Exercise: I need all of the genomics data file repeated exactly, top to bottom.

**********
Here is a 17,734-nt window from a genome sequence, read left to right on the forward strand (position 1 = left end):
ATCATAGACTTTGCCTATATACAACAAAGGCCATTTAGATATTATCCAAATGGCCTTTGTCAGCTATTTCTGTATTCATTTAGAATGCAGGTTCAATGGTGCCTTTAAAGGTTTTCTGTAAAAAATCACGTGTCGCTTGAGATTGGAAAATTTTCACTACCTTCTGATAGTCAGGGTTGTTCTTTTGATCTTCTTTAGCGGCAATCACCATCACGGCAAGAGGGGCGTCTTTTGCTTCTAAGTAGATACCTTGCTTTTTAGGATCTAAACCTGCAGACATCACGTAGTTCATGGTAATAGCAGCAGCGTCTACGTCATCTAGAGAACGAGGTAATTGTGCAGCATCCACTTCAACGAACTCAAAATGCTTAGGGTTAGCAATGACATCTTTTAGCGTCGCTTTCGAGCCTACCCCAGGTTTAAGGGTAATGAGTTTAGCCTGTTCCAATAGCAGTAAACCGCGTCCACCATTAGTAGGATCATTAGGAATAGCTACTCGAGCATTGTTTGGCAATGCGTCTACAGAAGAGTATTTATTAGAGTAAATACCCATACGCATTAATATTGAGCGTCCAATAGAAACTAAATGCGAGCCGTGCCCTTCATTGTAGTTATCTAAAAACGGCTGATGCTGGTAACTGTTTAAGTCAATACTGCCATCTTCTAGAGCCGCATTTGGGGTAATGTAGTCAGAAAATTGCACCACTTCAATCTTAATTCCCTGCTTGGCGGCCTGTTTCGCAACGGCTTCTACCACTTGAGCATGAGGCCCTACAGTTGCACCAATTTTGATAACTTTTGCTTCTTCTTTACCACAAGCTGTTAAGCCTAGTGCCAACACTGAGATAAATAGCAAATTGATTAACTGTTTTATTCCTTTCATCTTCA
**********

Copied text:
Here is a 17,734-nt window from a genome sequence, read left to right on the forward strand (position 1 = left end):
ATCATAGACTTTGCCTATATACAACAAAGGCCATTTAGATATTATCCAAATGGCCTTTGTCAGCTATTTCTGTATTCATTTAGAATGCAGGTTCAATGGTGCCTTTAAAGGTTTTCTGTAAAAAATCACGTGTCGCTTGAGATTGGAAAATTTTCACTACCTTCTGATAGTCAGGGTTGTTCTTTTGATCTTCTTTAGCGGCAATCACCATCACGGCAAGAGGGGCGTCTTTTGCTTCTAAGTAGATACCTTGCTTTTTAGGATCTAAACCTGCAGACATCACGTAGTTCATGGTAATAGCAGCAGCGTCTACGTCATCTAGAGAACGAGGTAATTGTGCAGCATCCACTTCAACGAACTCAAAATGCTTAGGGTTAGCAATGACATCTTTTAGCGTCGCTTTCGAGCCTACCCCAGGTTTAAGGGTAATGAGTTTAGCCTGTTCCAATAGCAGTAAACCGCGTCCACCATTAGTAGGATCATTAGGAATAGCTACTCGAGCATTGTTTGGCAATGCGTCTACAGAAGAGTATTTATTAGAGTAAATACCCATACGCATTAATATTGAGCGTCCAATAGAAACTAAATGCGAGCCGTGCCCTTCATTGTAGTTATCTAAAAACGGCTGATGCTGGTAACTGTTTAAGTCAATACTGCCATCTTCTAGAGCCGCATTTGGGGTAATGTAGTCAGAAAATTGCACCACTTCAATCTTAATTCCCTGCTTGGCGGCCTGTTTCGCAACGGCTTCTACCACTTGAGCATGAGGCCCTACAGTTGCACCAATTTTGATAACTTTTGCTTCTTCTTTACCACAAGCTGTTAAGCCTAGTGCCAACACTGAGATAAATAGCAAATTGATTAACTGTTTTATTCCTTTCATCTTCA